One of Werribee CFA’s founding members will be honoured this weekend for the role he played in World War I, where he lost his life.

The CFA will unveil a plaque on its brigade memorial wall for driver Peter Gardner, who was killed in action in France on November 9, 1917, aged 21.

Although he was born in Wagga Wagga in 1896, Mr Gardner, his parents and five siblings were living in Synnot Street, Werribee, when the war started.

The carpenter signed up as a foundation member of the Werribee CFA on January 1, 1915, and served as a volunteer firefighter for a year before enlisting.

He was assigned to the 7th Field Artillery Brigade, first as a gunner, then as a driver, arriving in Plymouth, England, in July, 1916. He was killed in action 16 months later.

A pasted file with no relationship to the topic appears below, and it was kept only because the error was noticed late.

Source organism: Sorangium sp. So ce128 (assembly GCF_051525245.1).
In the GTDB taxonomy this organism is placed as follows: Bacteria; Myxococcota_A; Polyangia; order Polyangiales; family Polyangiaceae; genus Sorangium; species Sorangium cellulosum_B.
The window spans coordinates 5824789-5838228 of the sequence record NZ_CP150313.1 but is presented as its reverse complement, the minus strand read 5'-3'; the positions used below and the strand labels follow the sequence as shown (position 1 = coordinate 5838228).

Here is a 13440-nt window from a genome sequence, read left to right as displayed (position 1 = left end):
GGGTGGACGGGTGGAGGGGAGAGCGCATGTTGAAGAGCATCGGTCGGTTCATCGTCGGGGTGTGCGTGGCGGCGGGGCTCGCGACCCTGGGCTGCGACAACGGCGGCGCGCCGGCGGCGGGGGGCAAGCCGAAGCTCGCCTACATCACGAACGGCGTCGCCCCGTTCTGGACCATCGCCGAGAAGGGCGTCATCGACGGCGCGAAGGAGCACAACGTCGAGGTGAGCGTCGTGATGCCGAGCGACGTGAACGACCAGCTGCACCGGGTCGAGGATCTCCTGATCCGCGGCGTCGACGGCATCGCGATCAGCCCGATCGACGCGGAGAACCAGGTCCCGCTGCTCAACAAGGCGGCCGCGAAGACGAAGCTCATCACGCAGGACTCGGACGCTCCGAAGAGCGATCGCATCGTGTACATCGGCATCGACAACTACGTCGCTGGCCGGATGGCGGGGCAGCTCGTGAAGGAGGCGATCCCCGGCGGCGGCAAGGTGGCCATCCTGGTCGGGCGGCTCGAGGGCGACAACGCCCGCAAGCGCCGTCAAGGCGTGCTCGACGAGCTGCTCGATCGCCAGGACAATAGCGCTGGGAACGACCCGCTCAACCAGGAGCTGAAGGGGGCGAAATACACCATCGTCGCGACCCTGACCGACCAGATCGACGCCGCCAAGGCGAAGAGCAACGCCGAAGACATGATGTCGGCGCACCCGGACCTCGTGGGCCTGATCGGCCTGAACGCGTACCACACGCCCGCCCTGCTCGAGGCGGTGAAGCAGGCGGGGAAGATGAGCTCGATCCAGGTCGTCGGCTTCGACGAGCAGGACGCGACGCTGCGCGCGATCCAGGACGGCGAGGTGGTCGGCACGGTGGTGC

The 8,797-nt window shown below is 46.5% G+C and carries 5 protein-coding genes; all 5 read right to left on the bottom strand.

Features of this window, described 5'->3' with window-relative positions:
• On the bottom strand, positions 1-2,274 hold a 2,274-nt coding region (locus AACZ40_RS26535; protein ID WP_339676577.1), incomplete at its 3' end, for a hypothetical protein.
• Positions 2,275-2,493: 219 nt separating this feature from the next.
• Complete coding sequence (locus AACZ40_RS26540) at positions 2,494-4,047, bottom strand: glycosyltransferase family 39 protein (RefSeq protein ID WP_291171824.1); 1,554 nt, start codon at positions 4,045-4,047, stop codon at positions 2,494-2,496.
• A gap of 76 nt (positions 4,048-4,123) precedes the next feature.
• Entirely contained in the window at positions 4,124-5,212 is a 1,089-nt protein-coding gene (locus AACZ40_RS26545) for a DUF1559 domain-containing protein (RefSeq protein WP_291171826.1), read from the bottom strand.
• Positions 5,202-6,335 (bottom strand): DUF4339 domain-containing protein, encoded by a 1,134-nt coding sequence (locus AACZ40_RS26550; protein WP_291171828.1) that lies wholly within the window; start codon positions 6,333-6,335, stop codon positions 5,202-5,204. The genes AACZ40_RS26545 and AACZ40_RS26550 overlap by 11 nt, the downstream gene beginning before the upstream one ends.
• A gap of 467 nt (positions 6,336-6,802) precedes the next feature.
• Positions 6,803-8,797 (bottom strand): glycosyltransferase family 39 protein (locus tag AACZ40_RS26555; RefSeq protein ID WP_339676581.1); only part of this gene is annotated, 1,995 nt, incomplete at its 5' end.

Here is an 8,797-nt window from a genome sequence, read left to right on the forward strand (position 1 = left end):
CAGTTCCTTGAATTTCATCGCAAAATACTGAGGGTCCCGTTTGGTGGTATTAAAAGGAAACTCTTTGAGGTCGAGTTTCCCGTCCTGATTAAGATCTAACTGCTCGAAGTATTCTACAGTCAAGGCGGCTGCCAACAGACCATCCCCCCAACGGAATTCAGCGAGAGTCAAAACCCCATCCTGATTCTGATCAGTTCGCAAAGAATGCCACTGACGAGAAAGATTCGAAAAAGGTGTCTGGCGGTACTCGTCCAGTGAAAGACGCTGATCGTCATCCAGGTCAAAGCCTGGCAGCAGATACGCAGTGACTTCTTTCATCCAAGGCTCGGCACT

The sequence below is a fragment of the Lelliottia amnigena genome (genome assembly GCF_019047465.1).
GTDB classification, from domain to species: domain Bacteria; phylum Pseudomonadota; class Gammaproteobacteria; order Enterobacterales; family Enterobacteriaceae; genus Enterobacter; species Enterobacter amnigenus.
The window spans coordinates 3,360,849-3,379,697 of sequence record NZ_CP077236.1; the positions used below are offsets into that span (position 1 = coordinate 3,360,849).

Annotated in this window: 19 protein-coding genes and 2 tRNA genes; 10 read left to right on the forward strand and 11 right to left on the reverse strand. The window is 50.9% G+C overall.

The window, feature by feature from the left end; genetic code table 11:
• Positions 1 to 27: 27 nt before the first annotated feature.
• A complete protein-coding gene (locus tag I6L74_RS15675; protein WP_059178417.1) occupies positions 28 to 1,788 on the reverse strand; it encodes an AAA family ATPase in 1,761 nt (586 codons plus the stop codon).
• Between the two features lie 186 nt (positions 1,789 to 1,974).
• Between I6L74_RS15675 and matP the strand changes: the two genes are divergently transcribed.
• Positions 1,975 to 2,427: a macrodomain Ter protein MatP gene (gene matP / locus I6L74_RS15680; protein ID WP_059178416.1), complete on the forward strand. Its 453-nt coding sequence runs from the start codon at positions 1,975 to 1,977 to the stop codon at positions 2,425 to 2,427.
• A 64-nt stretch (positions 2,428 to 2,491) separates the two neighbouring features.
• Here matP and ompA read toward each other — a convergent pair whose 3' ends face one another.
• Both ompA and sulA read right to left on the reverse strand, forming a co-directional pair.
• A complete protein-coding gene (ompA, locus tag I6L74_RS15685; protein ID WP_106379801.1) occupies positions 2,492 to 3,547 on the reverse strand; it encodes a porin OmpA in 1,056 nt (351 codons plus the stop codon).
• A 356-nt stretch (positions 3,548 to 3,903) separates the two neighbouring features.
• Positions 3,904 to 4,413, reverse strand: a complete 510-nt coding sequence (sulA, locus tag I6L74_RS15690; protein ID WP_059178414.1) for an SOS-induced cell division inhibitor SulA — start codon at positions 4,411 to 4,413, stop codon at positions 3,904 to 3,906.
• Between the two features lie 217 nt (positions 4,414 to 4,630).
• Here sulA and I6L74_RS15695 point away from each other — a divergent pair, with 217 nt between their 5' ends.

His elder brother, William John Gardner, who had enlisted with the 4th Light Horse Regiment, died of wounds six months earlier in France on May 9, 1917.

Werribee CFA historian John Ryan first came across Mr Gardner’s story, and that of fellow volunteer firefighter Lance Corporal Vice Ralph Turner, when he was researching the branch’s history in the lead-up to its 100th anniversary. He has since gone to France and visited the men’s war graves.

A plaque for Mr Turner was added to the wall earlier this year, with a number of his descendants attending the service.

The CFA will unveil Mr Gardner’s plaque at the Werribee CFA branch this Sunday, November 12, at 2pm. All are welcome.